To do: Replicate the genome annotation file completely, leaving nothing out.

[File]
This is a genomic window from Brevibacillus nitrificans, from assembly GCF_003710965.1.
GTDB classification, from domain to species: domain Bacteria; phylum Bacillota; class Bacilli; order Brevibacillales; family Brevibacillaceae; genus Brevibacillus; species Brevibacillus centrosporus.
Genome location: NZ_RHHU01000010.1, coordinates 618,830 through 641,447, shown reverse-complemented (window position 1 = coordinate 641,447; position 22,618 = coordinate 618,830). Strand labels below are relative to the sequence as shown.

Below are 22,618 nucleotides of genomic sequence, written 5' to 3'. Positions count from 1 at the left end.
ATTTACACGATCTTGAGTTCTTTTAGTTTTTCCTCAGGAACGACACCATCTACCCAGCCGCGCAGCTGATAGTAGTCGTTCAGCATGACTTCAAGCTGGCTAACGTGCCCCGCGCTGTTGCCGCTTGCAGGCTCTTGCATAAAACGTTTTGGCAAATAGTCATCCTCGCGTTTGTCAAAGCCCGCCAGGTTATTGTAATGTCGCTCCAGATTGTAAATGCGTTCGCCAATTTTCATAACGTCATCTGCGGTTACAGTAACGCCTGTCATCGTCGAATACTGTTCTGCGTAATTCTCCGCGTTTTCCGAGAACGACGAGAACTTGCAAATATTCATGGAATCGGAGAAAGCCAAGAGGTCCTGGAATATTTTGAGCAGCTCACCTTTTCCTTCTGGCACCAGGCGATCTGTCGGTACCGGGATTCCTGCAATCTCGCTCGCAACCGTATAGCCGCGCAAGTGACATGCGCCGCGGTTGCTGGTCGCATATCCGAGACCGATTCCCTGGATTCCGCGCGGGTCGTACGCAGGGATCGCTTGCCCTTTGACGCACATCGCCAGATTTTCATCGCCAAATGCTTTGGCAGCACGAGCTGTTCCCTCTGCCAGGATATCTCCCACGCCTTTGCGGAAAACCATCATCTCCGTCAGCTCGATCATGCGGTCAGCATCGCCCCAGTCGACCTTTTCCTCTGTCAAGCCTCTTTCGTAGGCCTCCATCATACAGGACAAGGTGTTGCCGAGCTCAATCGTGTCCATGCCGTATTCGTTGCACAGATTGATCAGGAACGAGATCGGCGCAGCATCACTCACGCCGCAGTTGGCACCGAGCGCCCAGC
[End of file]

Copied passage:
This is a genomic window from Brevibacillus nitrificans, from assembly GCF_003710965.1.
GTDB classification, from domain to species: domain Bacteria; phylum Bacillota; class Bacilli; order Brevibacillales; family Brevibacillaceae; genus Brevibacillus; species Brevibacillus centrosporus.
Genome location: NZ_RHHU01000010.1, coordinates 618,830 through 641,447, shown reverse-complemented (window position 1 = coordinate 641,447; position 22,618 = coordinate 618,830). Strand labels below are relative to the sequence as shown.

Below are 22,618 nucleotides of genomic sequence, written 5' to 3'. Positions count from 1 at the left end.
ATTTACACGATCTTGAGTTCTTTTAGTTTTTCCTCAGGAACGACACCATCTACCCAGCCGCGCAGCTGATAGTAGTCGTTCAGCATGACTTCAAGCTGGCTAACGTGCCCCGCGCTGTTGCCGCTTGCAGGCTCTTGCATAAAACGTTTTGGCAAATAGTCATCCTCGCGTTTGTCAAAGCCCGCCAGGTTATTGTAATGTCGCTCCAGATTGTAAATGCGTTCGCCAATTTTCATAACGTCATCTGCGGTTACAGTAACGCCTGTCATCGTCGAATACTGTTCTGCGTAATTCTCCGCGTTTTCCGAGAACGACGAGAACTTGCAAATATTCATGGAATCGGAGAAAGCCAAGAGGTCCTGGAATATTTTGAGCAGCTCACCTTTTCCTTCTGGCACCAGGCGATCTGTCGGTACCGGGATTCCTGCAATCTCGCTCGCAACCGTATAGCCGCGCAAGTGACATGCGCCGCGGTTGCTGGTCGCATATCCGAGACCGATTCCCTGGATTCCGCGCGGGTCGTACGCAGGGATCGCTTGCCCTTTGACGCACATCGCCAGATTTTCATCGCCAAATGCTTTGGCAGCACGAGCTGTTCCCTCTGCCAGGATATCTCCCACGCCTTTGCGGAAAACCATCATCTCCGTCAGCTCGATCATGCGGTCAGCATCGCCCCAGTCGACCTTTTCCTCTGTCAAGCCTCTTTCGTAGGCCTCCATCATACAGGACAAGGTGTTGCCGAGCTCAATCGTGTCCATGCCGTATTCGTTGCACAGATTGATCAGGAACGAGATCGGCGCAGCATCACTCACGCCGCAGTTGGCACCGAGCGCCCAGC